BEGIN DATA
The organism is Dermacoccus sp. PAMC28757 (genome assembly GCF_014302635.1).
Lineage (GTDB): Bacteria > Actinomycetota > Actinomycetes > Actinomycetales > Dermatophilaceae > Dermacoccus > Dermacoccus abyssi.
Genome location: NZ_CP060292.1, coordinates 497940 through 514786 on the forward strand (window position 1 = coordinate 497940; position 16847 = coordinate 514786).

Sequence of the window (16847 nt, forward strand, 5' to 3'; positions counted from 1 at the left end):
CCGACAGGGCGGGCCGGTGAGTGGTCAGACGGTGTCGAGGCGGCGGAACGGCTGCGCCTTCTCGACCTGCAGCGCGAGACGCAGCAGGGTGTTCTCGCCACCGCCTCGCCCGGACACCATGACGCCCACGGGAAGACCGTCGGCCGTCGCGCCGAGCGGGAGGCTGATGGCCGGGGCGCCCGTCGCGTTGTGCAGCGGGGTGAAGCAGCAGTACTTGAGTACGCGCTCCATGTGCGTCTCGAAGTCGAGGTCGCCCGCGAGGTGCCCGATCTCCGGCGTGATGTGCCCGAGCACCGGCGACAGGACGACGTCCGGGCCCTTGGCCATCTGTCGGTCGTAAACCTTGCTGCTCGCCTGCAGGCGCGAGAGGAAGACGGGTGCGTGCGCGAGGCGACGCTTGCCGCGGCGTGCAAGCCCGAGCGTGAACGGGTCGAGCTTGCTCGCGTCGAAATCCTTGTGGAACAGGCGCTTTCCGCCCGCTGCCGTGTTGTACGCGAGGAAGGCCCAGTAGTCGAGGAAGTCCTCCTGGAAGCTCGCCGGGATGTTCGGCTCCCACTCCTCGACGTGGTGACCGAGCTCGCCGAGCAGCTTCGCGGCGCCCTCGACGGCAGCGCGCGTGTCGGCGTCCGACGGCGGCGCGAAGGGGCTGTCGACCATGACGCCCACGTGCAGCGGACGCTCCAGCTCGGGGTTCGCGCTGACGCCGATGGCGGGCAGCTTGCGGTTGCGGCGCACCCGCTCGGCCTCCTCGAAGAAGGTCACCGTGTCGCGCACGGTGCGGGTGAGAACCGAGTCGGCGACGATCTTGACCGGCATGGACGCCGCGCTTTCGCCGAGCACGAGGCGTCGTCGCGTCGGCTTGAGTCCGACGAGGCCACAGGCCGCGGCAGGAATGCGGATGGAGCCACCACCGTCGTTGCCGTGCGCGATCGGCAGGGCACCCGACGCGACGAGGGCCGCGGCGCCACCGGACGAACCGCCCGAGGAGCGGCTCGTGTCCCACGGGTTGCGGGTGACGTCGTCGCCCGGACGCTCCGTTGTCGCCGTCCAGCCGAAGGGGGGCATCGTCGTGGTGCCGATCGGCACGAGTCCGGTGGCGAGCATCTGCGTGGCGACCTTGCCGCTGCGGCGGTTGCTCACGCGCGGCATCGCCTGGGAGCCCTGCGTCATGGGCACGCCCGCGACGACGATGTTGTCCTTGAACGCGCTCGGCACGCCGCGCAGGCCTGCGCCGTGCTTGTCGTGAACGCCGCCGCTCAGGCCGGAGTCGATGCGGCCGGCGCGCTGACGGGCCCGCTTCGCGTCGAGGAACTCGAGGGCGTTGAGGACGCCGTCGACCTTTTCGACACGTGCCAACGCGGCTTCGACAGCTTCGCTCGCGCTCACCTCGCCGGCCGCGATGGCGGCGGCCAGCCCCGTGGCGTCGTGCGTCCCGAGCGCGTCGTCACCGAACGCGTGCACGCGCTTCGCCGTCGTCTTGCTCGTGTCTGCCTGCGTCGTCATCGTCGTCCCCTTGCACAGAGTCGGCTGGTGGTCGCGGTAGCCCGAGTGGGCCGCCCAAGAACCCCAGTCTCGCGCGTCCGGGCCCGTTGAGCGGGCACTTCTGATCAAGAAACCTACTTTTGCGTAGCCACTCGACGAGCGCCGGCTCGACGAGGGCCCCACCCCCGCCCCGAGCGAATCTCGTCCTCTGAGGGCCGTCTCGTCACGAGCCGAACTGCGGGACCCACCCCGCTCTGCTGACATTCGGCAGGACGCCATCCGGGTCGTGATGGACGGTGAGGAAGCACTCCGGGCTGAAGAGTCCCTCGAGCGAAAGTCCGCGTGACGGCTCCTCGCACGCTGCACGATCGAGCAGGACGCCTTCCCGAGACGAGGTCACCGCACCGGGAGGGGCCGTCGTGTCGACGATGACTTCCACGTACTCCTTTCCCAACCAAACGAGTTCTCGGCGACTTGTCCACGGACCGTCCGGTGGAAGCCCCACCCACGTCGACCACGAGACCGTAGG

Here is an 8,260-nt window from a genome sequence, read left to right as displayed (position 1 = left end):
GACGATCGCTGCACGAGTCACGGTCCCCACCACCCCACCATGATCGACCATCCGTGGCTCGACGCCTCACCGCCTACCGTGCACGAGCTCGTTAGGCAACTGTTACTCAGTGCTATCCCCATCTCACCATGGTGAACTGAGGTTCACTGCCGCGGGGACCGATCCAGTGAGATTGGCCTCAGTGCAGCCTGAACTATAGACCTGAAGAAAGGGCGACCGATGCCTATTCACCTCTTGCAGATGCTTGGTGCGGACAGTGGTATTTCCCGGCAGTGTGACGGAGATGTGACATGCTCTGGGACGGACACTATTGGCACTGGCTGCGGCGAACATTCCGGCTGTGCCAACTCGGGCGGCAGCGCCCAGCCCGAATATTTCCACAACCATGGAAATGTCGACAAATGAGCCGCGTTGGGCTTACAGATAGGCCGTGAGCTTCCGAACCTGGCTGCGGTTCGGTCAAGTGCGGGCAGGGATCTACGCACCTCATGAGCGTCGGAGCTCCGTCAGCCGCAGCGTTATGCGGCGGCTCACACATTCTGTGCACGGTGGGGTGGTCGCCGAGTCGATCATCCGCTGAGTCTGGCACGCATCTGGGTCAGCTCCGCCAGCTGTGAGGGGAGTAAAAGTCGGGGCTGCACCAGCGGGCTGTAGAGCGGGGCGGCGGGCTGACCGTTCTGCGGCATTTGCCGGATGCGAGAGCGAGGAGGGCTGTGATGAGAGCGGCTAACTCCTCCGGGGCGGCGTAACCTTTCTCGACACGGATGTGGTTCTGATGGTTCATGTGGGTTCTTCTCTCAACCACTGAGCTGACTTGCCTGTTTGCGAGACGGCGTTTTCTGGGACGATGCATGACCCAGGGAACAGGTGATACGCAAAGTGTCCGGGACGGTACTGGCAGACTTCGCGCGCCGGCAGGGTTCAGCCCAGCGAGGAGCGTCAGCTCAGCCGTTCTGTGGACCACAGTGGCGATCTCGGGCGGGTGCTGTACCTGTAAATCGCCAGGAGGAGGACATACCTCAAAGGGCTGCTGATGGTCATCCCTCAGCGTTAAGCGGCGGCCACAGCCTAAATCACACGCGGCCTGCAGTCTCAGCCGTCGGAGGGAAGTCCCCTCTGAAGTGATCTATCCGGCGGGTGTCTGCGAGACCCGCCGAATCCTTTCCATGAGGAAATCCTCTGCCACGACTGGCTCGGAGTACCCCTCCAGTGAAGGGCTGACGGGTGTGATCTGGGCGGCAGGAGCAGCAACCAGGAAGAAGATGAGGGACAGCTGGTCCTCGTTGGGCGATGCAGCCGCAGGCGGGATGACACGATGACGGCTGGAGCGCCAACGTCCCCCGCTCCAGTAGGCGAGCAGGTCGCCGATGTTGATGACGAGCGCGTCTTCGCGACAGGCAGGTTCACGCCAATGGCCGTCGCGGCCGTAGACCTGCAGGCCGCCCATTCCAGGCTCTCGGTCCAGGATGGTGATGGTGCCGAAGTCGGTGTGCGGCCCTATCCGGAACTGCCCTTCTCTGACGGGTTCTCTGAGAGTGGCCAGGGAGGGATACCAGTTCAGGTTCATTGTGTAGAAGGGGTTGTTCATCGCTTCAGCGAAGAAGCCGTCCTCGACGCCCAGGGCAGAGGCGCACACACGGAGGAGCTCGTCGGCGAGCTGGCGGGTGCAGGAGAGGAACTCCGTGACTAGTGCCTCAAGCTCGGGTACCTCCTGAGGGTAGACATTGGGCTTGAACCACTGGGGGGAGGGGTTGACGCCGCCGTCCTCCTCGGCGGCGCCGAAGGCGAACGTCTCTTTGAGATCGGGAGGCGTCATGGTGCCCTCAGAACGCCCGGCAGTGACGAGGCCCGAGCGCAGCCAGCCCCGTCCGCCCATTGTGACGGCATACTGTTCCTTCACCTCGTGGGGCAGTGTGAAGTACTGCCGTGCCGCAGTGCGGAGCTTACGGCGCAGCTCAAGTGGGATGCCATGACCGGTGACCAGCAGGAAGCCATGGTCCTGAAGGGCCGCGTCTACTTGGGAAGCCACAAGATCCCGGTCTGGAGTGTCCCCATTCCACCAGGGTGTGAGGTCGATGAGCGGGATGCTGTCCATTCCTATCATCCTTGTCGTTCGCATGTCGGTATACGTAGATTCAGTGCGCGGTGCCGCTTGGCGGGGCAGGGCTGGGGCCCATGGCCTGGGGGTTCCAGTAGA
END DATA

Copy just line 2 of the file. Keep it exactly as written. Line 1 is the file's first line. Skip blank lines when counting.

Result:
Lineage (GTDB): Bacteria > Actinomycetota > Actinomycetes > Actinomycetales > Dermatophilaceae > Dermacoccus > Dermacoccus abyssi.